6. MPD and MDS

How do Myeloproliferative Disorders (MPD) and Myelodysplastic Syndrome (MDS) relate to blood cancers like leukemia and lymphoma?

Blood cancers can be classified by what cell type they originate from (myeloid or lymphoid), where they’re located (bone marrow or lymph node) and what the cancerous cells are doing (maturing or not). Both MPD and MDS fit into the box of myeloid cell origin, originating in the bone marrow, and being able to undergo maturation. Chronic myeloid leukemia is actually one type of myeloproliferative disorder.

What’s the difference between MPD and MDS?

The difference between MPD and MDS is whether the cells mature normally or abnormally. In myeloproliferative disorders, cells mature normally, but they have an abnormally high amount of proliferation – hence the name emphasizes they are proliferative. This can lead to very high numbers of cells in the blood. In myelodysplastic syndromes, the cells mature abnormally. A stem cell in the bone marrow, instead of maturing into a normal cell, matures into something else – something just weird, and often not very functional. These ‘weird’ cells are described as dysplastic (hence, myelodysplastic syndromes). These dysplastic cells are often so odd and non-functional that they die. This results in lower numbers in the blood of what cell type they should have become.

How are the symptoms of myelodysplastic syndrome produced?

Myelodysplastic syndromes may have mild or severe symptoms depending on whether cell maturation is mildly or severely abnormal. As maturation becomes more abnormal, the affected cells are less able to function or survive, further reducing cell numbers.  Also as maturation becomes more abnormal, fewer cells leave the bone marrow. This means that if maturation is quite abnormal, a lot of the bone marrow is taken up by abnormally developed cells, and little space is left for normal cell production. This can decrease the numbers of all normal cell types in the blood.  This can result in symptoms of anemia, such as fatigue and weakness, and well as bleeding, bruising and susceptibility to infection.

How can myelodysplastic syndrome transform into AML?

The only difference between myelodysplastic syndrome and acute myeloid leukemia, is that in myelodysplastic syndromes the cells can mature into something, while in acute myeloid leukemia they can’t mature at all. If in myelodysplastic syndromes, maturation stops occurring, the disease becomes the same thing as acute myeloid leukemia. This transformation can occur in severe cases. Transformation to acute myeloid leukemia is usually recognized by the larger fraction of the bone marrow taken up by the immature cells once they stop being able to mature into anything.

How does aplastic anemia relate to MDS?

Aplastic anemia is not technically a type of myelodysplastic syndromes. Aplastic anemia does, like myelodysplastic syndromes, result in low levels of blood cells, but it’s caused by different problems in the bone marrow, such as death of the stem cells, not abnormal maturation.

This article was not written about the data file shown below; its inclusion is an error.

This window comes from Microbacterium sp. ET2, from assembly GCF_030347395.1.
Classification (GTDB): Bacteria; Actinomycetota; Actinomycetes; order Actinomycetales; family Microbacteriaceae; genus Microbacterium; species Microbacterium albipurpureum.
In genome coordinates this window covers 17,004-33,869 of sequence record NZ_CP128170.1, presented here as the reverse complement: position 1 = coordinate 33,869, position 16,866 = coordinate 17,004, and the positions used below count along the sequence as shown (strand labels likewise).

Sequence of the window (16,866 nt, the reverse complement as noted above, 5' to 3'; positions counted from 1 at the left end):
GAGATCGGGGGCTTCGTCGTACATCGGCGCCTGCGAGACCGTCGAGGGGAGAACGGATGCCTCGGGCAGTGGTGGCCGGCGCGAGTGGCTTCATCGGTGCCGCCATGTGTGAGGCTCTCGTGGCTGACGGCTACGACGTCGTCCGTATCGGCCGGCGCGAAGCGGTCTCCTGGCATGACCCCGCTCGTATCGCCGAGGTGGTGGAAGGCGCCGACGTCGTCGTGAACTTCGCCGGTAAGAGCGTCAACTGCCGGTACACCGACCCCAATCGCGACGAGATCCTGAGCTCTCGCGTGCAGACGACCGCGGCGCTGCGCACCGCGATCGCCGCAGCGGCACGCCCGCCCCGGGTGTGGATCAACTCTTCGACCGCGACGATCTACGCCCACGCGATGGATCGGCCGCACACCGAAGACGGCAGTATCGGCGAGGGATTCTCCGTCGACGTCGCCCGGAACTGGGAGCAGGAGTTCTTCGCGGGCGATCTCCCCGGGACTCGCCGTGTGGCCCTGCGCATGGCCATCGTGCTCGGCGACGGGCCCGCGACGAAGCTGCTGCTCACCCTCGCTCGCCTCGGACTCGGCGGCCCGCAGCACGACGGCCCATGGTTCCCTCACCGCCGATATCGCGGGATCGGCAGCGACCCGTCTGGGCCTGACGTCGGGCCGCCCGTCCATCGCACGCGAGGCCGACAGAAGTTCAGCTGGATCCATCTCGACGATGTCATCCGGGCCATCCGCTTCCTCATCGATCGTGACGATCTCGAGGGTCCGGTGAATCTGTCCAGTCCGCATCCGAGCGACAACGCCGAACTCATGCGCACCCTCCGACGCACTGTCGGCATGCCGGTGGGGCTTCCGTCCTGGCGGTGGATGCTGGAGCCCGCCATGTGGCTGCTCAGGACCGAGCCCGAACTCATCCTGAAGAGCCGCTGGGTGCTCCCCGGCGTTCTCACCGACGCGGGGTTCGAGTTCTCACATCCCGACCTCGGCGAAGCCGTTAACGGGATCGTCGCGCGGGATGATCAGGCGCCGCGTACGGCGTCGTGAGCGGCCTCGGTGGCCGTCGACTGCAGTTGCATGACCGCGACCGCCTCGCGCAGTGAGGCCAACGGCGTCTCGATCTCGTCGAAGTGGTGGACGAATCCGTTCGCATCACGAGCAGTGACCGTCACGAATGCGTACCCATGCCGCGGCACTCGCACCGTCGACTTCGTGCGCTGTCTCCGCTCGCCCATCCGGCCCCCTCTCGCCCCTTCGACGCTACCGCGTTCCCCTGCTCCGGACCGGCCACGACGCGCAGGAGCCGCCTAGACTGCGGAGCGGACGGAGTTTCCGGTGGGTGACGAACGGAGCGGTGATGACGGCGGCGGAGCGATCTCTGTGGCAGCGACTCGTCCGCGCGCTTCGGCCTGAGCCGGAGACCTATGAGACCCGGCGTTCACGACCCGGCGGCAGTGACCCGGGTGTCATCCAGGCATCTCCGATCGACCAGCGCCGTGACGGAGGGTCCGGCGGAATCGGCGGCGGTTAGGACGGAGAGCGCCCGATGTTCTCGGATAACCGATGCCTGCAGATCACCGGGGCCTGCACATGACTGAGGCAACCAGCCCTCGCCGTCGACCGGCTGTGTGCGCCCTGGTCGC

What are the types of myeloproliferative disorders?

There are four main types of myeloproliferative disorders: chronic myeloid leukemia, polycythemia vera, essential thrombocythemia and idiopathic myelofibrosis.  The differences are mainly in which cell types are affected.

What happens in CML?

CML usually has very high numbers of a type of white blood cell called neutrophils (and often increases in other cell types too). Symptoms are often related to energy expenditure producing the excess cells, leading to fatigue and weakness.  CML, like MDS, can transform to AML if changes are acquired that cause the cancerous cells to no longer be able to mature.

What happens in polycythemia vera?

Polycythemia vera results in high numbers of red blood cells. Having more red blood cells makes the blood thicker, so it’s more likely to clot and block blood vessels.  Some patients might also have excess bleeding, because in sometimes in polycythemia vera the platelets do not work properly. This is an unusual disorder because both excess bleeding and excess clotting may occur.

What happens in essential thrombocythemia?

Essential thrombocythemia results in high numbers of platelets specifically. The many platelets that are produced may or may not be functional – if they are functional they can cause blood to clot inside vessels, blocking them.  If the platelets are not functional, there can be excessive bleeding. Overproduction of platelets usually results from a change in the type of cell that produces platelets, called a megakaryocyte.

What happens in idiopathic myelofibrosis?

Idiopathic myelofibrosis also results from a change in megakaryocytes, but rather than producing extra platelets, they produce extra ‘platelet derived growth factor’ (PDGF) – a molecule (not a cell) that signals fibrous tissue to fill marrow space. This leaves little room for the production of blood cells, decreasing the numbers of all types of blood cells. This can result in anemia, susceptibility to infection and bleeding. Essential thrombocythemia can turn into idiopathic myelofibrosis if the megakaryocytes start producing excess platelet derived growth factor as well as or instead of the excess platelets. Idiopathic myelofibrosis can also transform into acute myeloid leukemia if changes are acquired that block maturation.

References

Leukemia and Lymphoma Society of Canada. Disease and Support Information. July 11 2013. Available at http://www.llscanada.org/?gclid=COr5jbK34roCFQVgMgodfl4AMQ#/diseaseinformation/. Accessed Nov 2013.

Aster JC, DeAngelo DJ. Chapter 20. Myeloproliferative Disorders and Myelodysplastic Syndromes. In: Bunn H, Aster JC. eds. Pathophysiology of Blood DisordersNew York: McGraw-Hill; 2011.http://accessmedicine.mhmedical.com.ezproxy.library.ubc.ca/content.aspx?bookid=676&Sectionid=44827790. Accessed February 09, 2014

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